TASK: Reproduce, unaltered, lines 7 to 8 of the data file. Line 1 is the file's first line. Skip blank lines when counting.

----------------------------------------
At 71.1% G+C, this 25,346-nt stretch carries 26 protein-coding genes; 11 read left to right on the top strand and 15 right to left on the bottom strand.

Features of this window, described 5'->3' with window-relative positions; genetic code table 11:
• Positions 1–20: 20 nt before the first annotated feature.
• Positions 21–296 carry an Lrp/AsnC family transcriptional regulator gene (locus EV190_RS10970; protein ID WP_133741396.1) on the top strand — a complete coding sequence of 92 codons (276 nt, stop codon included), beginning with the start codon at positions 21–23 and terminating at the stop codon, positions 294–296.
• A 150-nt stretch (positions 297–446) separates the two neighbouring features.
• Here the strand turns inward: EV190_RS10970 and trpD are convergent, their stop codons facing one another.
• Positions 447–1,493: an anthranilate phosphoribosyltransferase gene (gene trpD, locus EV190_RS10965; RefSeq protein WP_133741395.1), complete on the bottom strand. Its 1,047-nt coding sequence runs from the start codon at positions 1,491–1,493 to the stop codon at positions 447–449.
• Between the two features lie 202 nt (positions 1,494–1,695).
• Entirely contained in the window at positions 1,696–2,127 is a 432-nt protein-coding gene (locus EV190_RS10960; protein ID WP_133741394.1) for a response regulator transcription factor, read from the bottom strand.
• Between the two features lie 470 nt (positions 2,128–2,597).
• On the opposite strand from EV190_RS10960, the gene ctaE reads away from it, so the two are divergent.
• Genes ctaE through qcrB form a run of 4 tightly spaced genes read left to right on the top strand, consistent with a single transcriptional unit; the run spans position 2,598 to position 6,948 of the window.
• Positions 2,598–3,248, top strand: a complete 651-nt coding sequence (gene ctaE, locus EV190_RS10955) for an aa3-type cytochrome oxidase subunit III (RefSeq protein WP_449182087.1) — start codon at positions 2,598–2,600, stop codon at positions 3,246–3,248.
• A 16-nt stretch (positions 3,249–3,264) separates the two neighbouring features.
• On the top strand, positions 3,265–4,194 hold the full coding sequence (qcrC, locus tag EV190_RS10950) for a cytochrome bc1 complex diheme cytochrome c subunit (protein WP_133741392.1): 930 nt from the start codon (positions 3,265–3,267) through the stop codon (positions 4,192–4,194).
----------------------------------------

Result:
• Positions 447–1,493: an anthranilate phosphoribosyltransferase gene (gene trpD, locus EV190_RS10965; RefSeq protein WP_133741395.1), complete on the bottom strand. Its 1,047-nt coding sequence runs from the start codon at positions 1,491–1,493 to the stop codon at positions 447–449.
• Between the two features lie 202 nt (positions 1,494–1,695).